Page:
Mahesh Raut (left) and Lalsu Narote. Foto credit: Javed Iqbal/ The Wire
By India Civil Watch
“He first came to us as a part of the PMRD [Prime Minister’s Rural Development] fellowship in 2013. He would visit every village with other government officials and meticulously note down grievances and parallelly also research on several village and state-level policies that could come to our rescue. His work in the formative years helped us build our struggles in the coming days.”
These are the words of an elected district council member, Lalsu Nogoti, from Bhamragad in Maharashtra. He is speaking about Mahesh Raut. Four months after Mahesh Raut was arrested, accused by the state of being an ‘urban naxal’, 300 gram sabhas (people’s councils ) from the two districts that Mahesh worked in, issued a resolution in his support.
The Wire / By Sukanya Shantha
Villagers have highlighted the work done by the forest rights activist in the area and the challenges they have been facing since his arrest in June 2018.
Mumbai: Four months after Pune Police arrested Mahesh Raut, forest rights activist and former Prime Minister Rural Development Fellow, terming him an ‘Urban Naxal’, as many as 300 gram sabhas (village councils) from Etapalli and Bhamragad tehsils of Gadchiroli have passed a resolution in his support.
The Wire / By Javed Iqbal
Activists opposed to displacement and mining in Gadchiroli speak about the new wave of state repression, adivasi culture, their own struggles with higher education, government policies and people’s movements.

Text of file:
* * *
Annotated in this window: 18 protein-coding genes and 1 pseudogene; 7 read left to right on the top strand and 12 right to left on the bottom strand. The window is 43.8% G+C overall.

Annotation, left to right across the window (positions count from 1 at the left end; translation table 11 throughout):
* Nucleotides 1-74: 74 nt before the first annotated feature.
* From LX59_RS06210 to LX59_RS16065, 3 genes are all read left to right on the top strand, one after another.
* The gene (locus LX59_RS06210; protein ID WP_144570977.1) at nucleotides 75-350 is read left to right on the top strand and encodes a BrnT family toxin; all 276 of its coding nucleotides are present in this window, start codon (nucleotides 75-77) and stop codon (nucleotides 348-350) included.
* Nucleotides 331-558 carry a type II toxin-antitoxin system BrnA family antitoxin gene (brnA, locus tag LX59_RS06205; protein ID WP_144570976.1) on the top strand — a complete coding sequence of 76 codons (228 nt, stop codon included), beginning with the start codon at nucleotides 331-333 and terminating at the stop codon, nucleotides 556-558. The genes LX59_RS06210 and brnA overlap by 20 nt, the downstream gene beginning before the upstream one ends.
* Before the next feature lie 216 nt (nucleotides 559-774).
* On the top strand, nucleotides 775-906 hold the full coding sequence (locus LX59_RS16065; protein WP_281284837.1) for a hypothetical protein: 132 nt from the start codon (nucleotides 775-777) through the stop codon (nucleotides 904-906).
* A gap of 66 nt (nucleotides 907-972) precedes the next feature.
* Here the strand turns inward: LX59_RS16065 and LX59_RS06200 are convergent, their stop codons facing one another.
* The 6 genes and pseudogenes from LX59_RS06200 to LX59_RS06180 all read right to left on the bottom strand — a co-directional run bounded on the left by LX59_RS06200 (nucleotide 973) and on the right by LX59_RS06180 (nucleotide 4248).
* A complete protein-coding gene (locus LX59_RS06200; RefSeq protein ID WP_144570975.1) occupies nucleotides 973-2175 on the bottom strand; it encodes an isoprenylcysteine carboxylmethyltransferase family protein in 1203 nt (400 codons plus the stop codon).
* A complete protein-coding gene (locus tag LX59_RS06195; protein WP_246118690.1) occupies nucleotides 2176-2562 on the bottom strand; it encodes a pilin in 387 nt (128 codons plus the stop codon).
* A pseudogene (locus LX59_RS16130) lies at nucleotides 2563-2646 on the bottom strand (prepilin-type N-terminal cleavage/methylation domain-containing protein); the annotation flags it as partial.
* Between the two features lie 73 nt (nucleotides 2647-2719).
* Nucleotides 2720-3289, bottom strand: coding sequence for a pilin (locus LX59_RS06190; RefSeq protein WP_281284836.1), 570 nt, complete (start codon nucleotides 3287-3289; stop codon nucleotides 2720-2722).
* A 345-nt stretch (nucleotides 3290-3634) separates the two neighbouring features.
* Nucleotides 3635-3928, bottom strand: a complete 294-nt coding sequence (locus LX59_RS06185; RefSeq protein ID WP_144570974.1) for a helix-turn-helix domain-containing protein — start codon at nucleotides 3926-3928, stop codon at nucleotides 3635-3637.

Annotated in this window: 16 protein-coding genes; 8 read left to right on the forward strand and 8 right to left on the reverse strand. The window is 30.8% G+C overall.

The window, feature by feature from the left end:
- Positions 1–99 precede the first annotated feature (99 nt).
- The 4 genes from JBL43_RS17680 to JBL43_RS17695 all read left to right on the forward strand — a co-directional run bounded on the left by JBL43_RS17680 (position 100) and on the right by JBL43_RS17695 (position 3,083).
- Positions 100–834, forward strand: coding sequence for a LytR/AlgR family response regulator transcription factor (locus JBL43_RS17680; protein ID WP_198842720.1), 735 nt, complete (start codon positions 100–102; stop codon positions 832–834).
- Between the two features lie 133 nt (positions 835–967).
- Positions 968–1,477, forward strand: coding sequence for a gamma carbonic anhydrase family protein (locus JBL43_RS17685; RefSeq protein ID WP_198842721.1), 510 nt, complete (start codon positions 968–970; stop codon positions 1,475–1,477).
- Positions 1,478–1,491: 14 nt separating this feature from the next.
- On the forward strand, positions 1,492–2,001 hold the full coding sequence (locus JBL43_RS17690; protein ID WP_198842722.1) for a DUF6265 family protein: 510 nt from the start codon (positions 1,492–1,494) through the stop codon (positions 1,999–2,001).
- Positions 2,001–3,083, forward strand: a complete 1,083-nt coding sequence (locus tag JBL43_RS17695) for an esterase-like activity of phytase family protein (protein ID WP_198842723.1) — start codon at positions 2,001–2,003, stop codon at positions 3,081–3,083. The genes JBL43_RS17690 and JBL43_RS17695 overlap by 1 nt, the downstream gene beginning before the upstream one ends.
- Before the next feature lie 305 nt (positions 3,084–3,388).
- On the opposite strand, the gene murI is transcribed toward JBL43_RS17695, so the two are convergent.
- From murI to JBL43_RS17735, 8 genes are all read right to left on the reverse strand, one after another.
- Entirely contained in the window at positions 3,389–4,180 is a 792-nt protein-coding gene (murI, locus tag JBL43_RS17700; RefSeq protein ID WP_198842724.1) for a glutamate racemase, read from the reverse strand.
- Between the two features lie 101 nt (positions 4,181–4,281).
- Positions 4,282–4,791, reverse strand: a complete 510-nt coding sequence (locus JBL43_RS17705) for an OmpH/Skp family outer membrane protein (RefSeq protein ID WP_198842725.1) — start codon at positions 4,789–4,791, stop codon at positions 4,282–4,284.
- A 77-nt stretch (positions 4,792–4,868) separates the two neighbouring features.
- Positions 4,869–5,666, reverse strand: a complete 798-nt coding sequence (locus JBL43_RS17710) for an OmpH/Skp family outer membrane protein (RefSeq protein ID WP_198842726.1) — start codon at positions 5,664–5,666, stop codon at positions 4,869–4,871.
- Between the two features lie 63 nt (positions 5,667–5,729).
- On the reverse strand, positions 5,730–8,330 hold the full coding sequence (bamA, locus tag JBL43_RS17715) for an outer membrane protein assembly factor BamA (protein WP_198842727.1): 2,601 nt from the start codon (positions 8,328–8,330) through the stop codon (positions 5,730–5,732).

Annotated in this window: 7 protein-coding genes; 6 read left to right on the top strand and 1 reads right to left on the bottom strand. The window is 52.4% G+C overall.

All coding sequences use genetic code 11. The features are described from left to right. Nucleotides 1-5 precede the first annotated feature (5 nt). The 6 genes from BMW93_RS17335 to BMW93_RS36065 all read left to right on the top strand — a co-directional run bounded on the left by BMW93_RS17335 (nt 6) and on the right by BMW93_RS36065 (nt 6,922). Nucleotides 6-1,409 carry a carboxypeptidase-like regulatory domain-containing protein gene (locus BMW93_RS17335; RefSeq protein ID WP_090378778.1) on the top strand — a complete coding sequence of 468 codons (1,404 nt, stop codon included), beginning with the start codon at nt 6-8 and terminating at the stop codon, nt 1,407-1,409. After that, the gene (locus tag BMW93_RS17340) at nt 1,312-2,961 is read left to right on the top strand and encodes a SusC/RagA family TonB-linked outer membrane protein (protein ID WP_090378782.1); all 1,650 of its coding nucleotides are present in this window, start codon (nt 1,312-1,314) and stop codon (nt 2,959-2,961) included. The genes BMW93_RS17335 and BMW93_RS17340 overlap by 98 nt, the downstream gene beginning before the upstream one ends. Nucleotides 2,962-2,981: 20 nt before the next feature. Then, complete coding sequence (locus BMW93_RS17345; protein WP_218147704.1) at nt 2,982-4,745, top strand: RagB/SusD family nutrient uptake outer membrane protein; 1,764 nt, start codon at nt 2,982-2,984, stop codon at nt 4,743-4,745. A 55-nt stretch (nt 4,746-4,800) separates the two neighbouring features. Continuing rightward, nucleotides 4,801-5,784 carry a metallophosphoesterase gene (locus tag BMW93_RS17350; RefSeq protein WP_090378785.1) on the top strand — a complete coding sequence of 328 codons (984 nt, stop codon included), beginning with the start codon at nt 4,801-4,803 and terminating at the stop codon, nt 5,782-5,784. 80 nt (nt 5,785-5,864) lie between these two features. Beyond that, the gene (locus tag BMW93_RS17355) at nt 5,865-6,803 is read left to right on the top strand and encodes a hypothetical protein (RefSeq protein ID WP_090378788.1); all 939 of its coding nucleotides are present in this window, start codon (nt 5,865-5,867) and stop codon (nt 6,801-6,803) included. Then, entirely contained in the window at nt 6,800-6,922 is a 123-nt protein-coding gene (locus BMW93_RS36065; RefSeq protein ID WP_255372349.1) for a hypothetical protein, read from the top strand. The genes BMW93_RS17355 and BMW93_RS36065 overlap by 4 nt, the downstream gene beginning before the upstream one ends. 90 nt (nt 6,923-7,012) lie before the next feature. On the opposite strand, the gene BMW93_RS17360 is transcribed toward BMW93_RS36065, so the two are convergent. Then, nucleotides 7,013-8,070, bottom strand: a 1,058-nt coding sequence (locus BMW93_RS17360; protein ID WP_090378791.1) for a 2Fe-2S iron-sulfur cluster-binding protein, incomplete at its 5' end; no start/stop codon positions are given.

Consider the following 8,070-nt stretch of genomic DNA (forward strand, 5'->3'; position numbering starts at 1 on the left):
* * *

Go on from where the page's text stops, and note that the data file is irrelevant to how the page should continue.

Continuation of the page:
(Conversation with Sainu Gotta, Lalsu Nogoti, Mahesh Raut)
Dayliyo.in / By Sohini Shoaib
I have known Mahesh Raut since my days at the university and for me, he has always been a source of great strength, learning and encouragement. His calm and gentle presence was grounding to many and resulted in him being hugely popular in college. Most of my memories of Mahesh involve him being surrounded by people – of him strategising over how to postpone an assignment submission, planning a college festival or counselling younger batches of students who were struggling with homesickness, workload or something else.
First published: June 17, 2017
Countercurrents / By Neema Pathak Broome and Mahesh Raut
The world environment day came and went one more time on the 5th of June, many passionate statements were made about the environment and need for tree plantation drives. Many tree plantation drives were carried out across the country. Even as these celebrations and plantations were being carried out, thousands of local communities across the country were risking their lives to resist destruction of trees that already exist in some of the country’s finest forests.